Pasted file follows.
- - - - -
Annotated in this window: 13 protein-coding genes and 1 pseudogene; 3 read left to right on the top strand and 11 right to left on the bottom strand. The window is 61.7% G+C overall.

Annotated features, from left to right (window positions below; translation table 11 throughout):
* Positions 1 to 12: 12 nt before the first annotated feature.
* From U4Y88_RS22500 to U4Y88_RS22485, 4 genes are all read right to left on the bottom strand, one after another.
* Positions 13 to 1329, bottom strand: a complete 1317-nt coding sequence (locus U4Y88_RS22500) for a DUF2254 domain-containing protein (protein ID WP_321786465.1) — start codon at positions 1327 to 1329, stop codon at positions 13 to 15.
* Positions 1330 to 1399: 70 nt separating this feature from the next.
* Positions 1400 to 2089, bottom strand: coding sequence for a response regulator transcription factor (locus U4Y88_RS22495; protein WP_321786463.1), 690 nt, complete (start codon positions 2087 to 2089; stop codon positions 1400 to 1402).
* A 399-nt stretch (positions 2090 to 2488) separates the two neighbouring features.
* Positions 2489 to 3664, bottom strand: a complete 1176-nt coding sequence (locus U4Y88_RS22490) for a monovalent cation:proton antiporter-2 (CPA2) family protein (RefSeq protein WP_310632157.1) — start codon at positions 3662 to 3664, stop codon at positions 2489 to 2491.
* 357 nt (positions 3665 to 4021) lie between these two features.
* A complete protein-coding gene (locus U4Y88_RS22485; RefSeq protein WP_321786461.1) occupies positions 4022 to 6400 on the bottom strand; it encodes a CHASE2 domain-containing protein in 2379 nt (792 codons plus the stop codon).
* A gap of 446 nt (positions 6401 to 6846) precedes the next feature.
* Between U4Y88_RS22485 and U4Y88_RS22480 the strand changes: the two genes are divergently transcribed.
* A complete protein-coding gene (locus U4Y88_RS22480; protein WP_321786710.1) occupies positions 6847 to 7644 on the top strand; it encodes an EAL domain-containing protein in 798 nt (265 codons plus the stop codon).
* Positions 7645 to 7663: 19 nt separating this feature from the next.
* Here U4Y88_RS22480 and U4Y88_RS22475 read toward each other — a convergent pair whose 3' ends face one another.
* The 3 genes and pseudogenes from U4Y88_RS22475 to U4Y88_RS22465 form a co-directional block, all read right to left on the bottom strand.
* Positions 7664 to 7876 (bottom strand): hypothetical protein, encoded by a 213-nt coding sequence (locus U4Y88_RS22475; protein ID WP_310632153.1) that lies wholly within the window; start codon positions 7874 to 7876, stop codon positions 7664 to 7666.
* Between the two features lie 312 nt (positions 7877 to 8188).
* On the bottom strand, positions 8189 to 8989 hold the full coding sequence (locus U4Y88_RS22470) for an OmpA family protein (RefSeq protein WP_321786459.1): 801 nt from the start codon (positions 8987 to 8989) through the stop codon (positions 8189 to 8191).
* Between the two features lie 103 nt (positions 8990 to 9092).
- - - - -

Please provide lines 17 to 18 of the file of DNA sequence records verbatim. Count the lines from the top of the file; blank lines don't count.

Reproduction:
* The 3 genes and pseudogenes from U4Y88_RS22475 to U4Y88_RS22465 form a co-directional block, all read right to left on the bottom strand.
* Positions 7664 to 7876 (bottom strand): hypothetical protein, encoded by a 213-nt coding sequence (locus U4Y88_RS22475; protein ID WP_310632153.1) that lies wholly within the window; start codon positions 7874 to 7876, stop codon positions 7664 to 7666.